Richard W. Caperton

Richard W. Caperton is a policy analyst with the Energy Opportunity team at American Progress. He works on several issues related to the transition to a clean energy economy, including renewable energy finance and investment in energy infrastructure. Prior to joining American Progress, Richard was a policy fellow at the Alliance for Climate Protection and worked in government relations at the National Rural Electric Cooperative Association.


Paul Ryan’s budget plan is very nice to Big Oil

Paul Ryan's proposed budget would keep Big Oil fat and happy while condemning the rest of us to high energy prices, job losses to other nations, and air pollution.

Energy Policy

A national clean energy standard is good policy — and good politics

Americans support a clean energy target for this country. So why is the Senate dragging its heels on the Clean Energy Standard Act?

Energy Policy

DOE Loan Guarantee Program will cost $2 billion less than expected

Shocker: An independent analysis of the DOE Loan Guarantee Program found that loan guarantees for energy have been successful, cost-effective investments.

Energy Policy

Everyone wins with clean energy standards

Cross-posted from Climate Progress. Imagine if we could create jobs, increase renewable energy generation, improve air quality across the country, and reduce our carbon dioxide pollution — all at effectively zero cost to our economy. Wouldn’t that be great? Well, the Energy Information Administration (EIA) just informed us that we can do all of these things, by adopting a strong national clean energy standard. If you were to believe the hyperbole from the fossil fuel advocates, you would think that a clean energy standard would ruin the United States. For example, the Heritage Foundation recently declared that a similar policy …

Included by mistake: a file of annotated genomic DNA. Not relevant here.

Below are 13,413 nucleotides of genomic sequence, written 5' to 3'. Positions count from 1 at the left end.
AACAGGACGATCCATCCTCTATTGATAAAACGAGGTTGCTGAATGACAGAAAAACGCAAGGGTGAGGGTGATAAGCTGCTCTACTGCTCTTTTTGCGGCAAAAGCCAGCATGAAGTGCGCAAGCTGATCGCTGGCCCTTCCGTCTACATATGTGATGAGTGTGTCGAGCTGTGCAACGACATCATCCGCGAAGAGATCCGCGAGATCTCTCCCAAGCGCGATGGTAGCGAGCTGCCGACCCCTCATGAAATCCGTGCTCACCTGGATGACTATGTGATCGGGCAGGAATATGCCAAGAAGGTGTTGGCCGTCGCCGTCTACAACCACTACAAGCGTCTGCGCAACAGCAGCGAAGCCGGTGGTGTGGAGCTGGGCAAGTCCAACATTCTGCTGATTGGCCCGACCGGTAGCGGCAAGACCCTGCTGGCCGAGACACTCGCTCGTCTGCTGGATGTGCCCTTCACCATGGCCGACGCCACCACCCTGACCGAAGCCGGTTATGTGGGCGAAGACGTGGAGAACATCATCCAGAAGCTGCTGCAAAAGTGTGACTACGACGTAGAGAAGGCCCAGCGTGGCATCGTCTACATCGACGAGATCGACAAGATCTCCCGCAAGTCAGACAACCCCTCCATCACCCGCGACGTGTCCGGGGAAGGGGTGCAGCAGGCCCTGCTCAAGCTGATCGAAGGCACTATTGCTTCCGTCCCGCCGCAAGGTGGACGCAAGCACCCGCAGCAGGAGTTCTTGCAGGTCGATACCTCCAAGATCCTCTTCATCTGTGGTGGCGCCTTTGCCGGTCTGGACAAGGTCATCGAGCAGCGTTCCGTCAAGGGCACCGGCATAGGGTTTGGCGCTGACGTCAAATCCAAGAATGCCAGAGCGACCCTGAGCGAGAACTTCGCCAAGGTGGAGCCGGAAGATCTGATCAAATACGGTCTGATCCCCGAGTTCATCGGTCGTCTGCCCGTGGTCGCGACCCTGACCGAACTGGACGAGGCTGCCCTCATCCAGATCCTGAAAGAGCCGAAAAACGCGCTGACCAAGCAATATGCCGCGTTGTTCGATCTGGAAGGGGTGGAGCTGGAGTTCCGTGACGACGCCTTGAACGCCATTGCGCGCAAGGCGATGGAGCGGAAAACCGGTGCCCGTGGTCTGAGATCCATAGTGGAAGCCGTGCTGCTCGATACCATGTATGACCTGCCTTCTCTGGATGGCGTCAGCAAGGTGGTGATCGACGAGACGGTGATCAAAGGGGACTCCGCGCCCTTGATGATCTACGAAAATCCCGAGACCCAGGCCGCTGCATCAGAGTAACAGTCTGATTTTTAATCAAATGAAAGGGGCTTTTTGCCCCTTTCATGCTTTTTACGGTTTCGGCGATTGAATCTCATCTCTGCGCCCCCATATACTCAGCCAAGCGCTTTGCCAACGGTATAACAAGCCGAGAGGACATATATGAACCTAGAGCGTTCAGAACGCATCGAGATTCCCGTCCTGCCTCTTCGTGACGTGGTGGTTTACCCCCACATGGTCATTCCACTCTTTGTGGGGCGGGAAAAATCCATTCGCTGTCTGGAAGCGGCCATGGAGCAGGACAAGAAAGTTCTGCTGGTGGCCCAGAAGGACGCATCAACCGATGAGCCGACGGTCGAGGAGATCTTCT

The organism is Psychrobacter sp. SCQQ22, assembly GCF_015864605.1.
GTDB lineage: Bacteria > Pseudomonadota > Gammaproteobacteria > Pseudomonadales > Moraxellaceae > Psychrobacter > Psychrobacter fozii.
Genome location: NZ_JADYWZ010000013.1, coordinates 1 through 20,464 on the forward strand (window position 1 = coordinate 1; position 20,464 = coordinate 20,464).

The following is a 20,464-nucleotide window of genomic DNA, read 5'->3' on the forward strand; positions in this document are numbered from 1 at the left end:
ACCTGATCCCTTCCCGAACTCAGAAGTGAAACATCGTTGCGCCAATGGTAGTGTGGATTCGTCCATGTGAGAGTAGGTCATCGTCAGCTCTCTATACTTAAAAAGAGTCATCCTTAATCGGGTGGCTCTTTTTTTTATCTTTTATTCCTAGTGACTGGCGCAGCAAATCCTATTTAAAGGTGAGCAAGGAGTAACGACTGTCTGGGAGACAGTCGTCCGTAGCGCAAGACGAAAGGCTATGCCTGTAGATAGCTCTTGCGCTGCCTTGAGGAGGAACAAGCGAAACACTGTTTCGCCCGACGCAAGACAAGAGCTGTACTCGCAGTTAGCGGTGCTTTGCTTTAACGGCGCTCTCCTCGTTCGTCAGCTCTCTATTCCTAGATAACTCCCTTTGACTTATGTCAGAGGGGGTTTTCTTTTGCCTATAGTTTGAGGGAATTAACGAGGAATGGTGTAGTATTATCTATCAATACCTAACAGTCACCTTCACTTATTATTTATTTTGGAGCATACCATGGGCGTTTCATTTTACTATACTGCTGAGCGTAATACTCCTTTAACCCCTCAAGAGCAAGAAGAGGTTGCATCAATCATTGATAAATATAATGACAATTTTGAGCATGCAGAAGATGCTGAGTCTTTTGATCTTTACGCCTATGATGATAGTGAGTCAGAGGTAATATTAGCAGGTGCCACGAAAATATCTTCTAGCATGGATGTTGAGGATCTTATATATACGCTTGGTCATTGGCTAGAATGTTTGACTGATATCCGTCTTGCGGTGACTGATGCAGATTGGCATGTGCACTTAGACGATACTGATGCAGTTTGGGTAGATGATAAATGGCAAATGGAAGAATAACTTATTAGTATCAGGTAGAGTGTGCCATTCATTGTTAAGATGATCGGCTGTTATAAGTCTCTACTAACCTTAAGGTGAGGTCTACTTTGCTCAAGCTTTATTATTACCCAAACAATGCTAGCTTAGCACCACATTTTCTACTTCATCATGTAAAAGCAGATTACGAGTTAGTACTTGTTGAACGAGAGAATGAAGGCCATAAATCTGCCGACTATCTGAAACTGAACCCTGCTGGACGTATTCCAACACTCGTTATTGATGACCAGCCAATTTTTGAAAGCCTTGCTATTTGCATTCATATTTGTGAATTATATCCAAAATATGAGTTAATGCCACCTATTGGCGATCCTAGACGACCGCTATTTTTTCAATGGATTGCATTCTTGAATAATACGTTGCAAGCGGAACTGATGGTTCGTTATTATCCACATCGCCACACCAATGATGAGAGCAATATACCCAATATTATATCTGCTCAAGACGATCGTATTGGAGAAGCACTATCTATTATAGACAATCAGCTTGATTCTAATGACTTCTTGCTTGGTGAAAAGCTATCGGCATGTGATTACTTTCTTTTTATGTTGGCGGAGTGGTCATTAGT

Business & Technology

The Heritage Foundation is wrong in opposing all federal loans

Government loans create American jobs and help small businesses get off the ground.Cross-posted from Climate Progress. This year, hundreds of small businesses will expand operations with money borrowed from the government. Thousands of 18-year-olds will pay their freshman-year tuition with money borrowed from the government. Farmers will plant crops using money borrowed from the government. And countless communities in developing countries will clean their water with American-made products, or distribute life-saving American-made medications, which they will buy with money borrowed from the government. But, according to the Heritage Foundation, the bankruptcy of one company renders all of this irrelevant. In an …

Energy Policy

CBO: Clean energy standards are an affordable way to cut emissions

The Congressional Budget Office found that shifting to cleaner electricity generation is an affordable and effective way to reduce carbon emissions.

Energy Policy

Utilities and regulators design energy rates, regardless of the power source

We often talk about electric rates as if the only thing that goes into determining them is the power source. In some sense, this is right: If a utility’s power costs go up, and nothing else changes, the price they charge consumers will likely eventually go up. But, this understanding doesn’t fully appreciate the role of rate design in determining what the rate will be. When utilities — and utility regulators — design an electricity rate, they make numerous decisions that impact the price that consumers will ultimately pay, regardless of power source. Ignoring these other decisions can lead to …


Paul Ryan’s Big Oil budget halts energy innovation

Rep. Paul Ryan.Photo: Gage SkidmoreCross-posted from the Center for American Progress. House Budget Committee Chair Paul Ryan’s (R-Wis.) proposed fiscal year 2012 budget resolution is a backward-looking plan that would benefit Big Oil companies at the expense of middle-class Americans. It retains $40 billion in Big Oil tax loopholes while completely eliminating investments in the clean energy technologies of the future that are essential for long-term economic growth. This budget would lock Americans into paying high, volatile energy prices. It would ensure that millions of clean energy jobs are created oversees — not here in the United States. It is …

progress report

Taking on the global energy investment challenge

A report released today provides a progress report on commitments to clean energy development in China, India, Nigeria, and South Africa.

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